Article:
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Name: US v. Rivera-Corona
Case #: 08-30286
Court: US Court of Appeals
District 9 Cir
Opinion Date: 08/18/2010
Summary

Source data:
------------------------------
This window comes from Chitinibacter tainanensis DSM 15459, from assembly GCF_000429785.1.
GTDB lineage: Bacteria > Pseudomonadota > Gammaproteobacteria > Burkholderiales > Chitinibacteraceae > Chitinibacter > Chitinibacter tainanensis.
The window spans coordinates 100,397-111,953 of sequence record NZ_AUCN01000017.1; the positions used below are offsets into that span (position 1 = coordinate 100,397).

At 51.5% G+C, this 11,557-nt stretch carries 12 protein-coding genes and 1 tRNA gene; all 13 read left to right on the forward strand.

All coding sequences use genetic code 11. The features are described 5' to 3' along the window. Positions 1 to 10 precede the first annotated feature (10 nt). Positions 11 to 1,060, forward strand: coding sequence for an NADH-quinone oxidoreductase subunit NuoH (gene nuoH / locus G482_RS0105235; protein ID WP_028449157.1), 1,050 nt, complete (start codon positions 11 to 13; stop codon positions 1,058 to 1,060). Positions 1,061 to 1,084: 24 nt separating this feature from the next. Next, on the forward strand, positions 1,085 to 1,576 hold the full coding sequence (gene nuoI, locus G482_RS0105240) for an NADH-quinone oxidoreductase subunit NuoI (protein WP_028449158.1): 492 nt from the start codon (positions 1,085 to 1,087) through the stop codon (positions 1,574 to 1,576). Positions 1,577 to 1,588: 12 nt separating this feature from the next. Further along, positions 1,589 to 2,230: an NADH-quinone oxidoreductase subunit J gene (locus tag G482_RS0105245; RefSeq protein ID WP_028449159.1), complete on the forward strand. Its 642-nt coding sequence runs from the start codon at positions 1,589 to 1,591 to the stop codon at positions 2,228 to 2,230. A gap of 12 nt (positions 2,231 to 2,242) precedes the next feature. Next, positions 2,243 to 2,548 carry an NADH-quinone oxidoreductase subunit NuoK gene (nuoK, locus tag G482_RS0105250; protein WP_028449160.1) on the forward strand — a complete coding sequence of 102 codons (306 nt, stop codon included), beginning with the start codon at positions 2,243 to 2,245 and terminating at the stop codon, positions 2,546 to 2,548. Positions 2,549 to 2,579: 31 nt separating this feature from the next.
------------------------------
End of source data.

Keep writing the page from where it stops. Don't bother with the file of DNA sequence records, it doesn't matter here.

In reviewing a defendant’s motion to discharge privately-retained counsel and to proceed with court-appointed counsel, the appellate court should determine if (1) the court conducted an “appropriate inquiry” into the defendant’s financial eligibility; (2) if so, was the court correct in its ultimate conclusion of financial eligibility; and (3) if the defendant was eligible, did the court properly weigh the interests of justice? Appellant was represented at his change of plea by retained counsel. At that time the court did not advise appellant of his right to be represented by counsel at every stage of the proceeding, and including the right to court-appointed counsel if necessary. Retained counsel later moved to withdraw from the case and to withdraw the plea, informing the court appellant thought counsel had been ineffective and had “scared” appellant into pleading guilty. Appellant explained that counsel told him he needed an additional $5000 to go to trial, and that otherwise counsel would “prosecute” (presumably sue) his family. In denying the motions, the court told appellant that while he had the right to hire a new attorney, absent a complete breakdown of the attorney-client relationship, there were no grounds to appoint counsel just for a sentencing hearing. Appellant responded he did not have the money to hire a new lawyer. The Ninth Circuit held the court erred in denying the request without determining if appellant was financially eligible for court-appointed counsel. The trial court should have made a conclusion about financial eligibility, and then considered the interests of justice. Even if the there were no grounds to withdraw the plea, the right to counsel also applies at sentencing. (As noted by the concurring opinion, in People v. Ortiz (1990) 51 Cal.3d 975, the California Supreme Court held an indigent defendant need not show inadequate representation or an irreconcilable conflict in order to substitute appointed counsel for retained counsel.)